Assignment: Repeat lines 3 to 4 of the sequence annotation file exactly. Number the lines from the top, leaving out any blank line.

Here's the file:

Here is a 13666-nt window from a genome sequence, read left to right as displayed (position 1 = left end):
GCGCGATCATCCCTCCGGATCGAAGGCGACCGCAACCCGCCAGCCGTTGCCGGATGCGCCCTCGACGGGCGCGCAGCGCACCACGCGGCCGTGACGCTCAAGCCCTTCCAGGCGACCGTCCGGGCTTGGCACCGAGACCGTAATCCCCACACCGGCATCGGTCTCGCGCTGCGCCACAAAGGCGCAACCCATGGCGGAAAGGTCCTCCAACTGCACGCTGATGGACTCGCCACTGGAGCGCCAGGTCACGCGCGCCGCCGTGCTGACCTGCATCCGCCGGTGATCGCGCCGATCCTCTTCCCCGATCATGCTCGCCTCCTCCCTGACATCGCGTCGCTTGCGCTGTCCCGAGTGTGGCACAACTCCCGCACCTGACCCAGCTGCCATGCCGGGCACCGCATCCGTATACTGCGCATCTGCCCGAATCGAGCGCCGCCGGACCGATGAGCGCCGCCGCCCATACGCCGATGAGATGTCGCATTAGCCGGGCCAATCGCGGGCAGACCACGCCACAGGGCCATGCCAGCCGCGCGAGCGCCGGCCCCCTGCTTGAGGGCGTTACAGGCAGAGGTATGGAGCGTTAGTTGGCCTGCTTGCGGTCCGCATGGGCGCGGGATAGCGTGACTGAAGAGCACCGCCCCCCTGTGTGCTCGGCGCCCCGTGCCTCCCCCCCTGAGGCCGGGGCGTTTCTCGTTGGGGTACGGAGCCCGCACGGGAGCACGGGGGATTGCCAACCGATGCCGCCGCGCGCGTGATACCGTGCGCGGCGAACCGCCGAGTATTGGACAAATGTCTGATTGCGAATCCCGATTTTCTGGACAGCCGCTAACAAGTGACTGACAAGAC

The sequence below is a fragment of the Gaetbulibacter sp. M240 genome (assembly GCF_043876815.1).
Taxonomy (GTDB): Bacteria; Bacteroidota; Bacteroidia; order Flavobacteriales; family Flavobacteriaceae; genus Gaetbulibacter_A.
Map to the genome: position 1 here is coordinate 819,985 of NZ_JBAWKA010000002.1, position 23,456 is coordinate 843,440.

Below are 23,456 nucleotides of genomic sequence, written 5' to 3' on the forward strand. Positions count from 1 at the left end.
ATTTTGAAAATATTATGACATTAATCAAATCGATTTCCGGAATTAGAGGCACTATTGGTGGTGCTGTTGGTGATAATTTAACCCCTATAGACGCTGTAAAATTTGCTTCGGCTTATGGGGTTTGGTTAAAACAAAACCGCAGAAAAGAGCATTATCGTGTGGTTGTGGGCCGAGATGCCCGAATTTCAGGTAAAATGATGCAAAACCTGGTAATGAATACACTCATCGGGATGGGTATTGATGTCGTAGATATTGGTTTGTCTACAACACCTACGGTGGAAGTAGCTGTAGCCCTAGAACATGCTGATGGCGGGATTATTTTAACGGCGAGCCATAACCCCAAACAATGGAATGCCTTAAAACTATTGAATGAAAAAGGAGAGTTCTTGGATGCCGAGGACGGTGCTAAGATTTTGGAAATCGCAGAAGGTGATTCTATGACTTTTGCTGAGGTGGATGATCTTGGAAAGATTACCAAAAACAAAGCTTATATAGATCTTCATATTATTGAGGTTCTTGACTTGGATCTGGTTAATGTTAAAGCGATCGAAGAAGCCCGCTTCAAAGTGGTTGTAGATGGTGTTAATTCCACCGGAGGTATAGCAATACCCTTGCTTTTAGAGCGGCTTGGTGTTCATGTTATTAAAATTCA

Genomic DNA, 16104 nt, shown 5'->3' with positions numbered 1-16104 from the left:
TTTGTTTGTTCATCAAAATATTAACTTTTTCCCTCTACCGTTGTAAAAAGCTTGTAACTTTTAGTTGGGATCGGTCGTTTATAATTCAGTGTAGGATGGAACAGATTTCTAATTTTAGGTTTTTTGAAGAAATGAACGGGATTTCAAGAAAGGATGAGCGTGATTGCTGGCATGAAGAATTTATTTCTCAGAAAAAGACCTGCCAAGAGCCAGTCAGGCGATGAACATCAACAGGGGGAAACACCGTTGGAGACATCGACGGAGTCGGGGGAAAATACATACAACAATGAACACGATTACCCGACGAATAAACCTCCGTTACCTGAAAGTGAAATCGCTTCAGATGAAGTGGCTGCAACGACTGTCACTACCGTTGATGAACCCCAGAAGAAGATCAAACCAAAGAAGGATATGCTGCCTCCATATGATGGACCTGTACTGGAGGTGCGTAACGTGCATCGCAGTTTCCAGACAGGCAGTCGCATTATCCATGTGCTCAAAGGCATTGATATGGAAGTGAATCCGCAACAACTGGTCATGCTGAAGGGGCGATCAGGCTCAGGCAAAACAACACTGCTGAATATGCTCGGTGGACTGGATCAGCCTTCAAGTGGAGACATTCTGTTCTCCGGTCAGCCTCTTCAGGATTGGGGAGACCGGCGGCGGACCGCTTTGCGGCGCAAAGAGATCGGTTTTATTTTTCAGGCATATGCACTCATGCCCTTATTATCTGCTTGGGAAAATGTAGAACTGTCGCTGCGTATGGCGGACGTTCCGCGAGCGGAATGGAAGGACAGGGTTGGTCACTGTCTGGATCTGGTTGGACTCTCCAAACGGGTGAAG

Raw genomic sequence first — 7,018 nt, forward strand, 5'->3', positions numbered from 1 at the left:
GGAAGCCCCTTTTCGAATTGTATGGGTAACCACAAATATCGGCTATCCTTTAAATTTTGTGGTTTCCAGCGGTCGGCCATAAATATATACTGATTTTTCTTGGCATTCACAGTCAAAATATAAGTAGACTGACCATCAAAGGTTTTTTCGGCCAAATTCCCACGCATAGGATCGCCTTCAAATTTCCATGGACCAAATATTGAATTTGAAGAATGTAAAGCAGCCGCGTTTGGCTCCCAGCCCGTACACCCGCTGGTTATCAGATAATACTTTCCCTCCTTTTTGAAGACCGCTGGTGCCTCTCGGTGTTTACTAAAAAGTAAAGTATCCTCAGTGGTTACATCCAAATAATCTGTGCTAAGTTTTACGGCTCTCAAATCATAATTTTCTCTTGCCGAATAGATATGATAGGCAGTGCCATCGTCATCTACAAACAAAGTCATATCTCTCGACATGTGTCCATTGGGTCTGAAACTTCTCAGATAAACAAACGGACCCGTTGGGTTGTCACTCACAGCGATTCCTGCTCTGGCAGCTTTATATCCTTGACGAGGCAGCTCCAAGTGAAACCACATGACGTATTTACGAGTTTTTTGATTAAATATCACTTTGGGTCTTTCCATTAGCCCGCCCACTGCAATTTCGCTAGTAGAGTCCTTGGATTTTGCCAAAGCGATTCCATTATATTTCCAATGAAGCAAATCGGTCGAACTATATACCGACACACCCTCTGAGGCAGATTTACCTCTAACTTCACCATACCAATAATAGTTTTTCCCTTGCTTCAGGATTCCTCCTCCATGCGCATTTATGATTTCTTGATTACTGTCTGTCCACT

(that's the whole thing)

The sequence below is a fragment of the Gaetbulibacter sp. M240 genome (assembly GCF_043876815.1).
Taxonomy (GTDB): Bacteria; Bacteroidota; Bacteroidia; order Flavobacteriales; family Flavobacteriaceae; genus Gaetbulibacter_A.